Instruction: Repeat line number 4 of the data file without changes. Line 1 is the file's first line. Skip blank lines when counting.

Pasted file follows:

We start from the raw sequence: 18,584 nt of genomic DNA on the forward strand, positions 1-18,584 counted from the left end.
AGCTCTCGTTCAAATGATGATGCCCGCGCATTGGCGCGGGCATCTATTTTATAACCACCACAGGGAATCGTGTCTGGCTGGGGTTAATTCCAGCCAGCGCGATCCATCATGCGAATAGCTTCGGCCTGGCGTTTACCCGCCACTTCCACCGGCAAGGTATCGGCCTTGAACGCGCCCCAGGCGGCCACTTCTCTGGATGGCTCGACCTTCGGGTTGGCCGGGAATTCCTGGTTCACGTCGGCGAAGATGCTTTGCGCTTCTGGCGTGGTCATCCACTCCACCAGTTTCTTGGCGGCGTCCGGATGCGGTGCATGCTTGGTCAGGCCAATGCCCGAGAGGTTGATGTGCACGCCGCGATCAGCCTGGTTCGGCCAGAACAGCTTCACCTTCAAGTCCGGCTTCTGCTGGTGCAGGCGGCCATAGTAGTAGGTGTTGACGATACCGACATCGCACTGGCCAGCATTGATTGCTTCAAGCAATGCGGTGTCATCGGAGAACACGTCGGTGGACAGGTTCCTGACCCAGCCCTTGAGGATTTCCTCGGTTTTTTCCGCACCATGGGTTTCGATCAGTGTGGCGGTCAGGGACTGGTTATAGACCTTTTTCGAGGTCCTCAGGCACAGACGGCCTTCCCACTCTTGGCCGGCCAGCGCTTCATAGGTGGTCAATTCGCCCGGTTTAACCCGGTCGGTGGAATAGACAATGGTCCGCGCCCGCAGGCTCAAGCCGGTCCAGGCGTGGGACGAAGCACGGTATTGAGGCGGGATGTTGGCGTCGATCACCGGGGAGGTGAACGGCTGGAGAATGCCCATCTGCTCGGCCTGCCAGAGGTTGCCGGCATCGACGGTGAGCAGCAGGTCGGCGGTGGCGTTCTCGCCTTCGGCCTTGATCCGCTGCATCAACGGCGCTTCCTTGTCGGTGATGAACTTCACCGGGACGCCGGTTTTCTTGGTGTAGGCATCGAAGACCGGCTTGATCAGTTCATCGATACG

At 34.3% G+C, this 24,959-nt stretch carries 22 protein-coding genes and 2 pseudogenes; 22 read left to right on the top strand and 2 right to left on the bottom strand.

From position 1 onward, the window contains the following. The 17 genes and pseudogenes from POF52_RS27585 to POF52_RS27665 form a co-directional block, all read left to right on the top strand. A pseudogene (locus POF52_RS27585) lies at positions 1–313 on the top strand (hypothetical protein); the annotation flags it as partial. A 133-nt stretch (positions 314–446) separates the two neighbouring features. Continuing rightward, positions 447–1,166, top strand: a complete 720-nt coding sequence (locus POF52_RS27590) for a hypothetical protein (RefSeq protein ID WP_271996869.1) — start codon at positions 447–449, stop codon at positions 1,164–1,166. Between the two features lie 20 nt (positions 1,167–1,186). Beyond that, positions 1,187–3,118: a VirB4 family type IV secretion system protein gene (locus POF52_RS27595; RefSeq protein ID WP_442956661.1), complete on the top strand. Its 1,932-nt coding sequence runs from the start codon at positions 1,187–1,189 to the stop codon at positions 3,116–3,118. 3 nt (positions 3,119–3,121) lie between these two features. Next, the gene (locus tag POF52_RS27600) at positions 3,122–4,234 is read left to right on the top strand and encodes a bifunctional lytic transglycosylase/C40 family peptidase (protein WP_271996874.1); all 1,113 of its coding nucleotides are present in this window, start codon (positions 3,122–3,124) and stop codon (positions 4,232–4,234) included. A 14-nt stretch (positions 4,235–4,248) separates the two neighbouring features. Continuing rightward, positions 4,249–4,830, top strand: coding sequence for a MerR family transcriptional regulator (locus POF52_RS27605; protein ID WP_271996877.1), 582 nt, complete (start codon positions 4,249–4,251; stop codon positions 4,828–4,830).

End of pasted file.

From position 1 onward, the window contains the following. The 17 genes and pseudogenes from POF52_RS27585 to POF52_RS27665 form a co-directional block, all read left to right on the top strand. A pseudogene (locus POF52_RS27585) lies at positions 1–313 on the top strand (hypothetical protein); the annotation flags it as partial. A 133-nt stretch (positions 314–446) separates the two neighbouring features. Continuing rightward, positions 447–1,166, top strand: a complete 720-nt coding sequence (locus POF52_RS27590) for a hypothetical protein (RefSeq protein ID WP_271996869.1) — start codon at positions 447–449, stop codon at positions 1,164–1,166. Between the two features lie 20 nt (positions 1,167–1,186). Beyond that, positions 1,187–3,118: a VirB4 family type IV secretion system protein gene (locus POF52_RS27595; RefSeq protein ID WP_442956661.1), complete on the top strand. Its 1,932-nt coding sequence runs from the start codon at positions 1,187–1,189 to the stop codon at positions 3,116–3,118. 3 nt (positions 3,119–3,121) lie between these two features. Next, the gene (locus tag POF52_RS27600) at positions 3,122–4,234 is read left to right on the top strand and encodes a bifunctional lytic transglycosylase/C40 family peptidase (protein WP_271996874.1); all 1,113 of its coding nucleotides are present in this window, start codon (positions 3,122–3,124) and stop codon (positions 4,232–4,234) included. A 14-nt stretch (positions 4,235–4,248) separates the two neighbouring features. Continuing rightward, positions 4,249–4,830, top strand: coding sequence for a MerR family transcriptional regulator (locus POF52_RS27605; protein ID WP_271996877.1), 582 nt, complete (start codon positions 4,249–4,251; stop codon positions 4,828–4,830).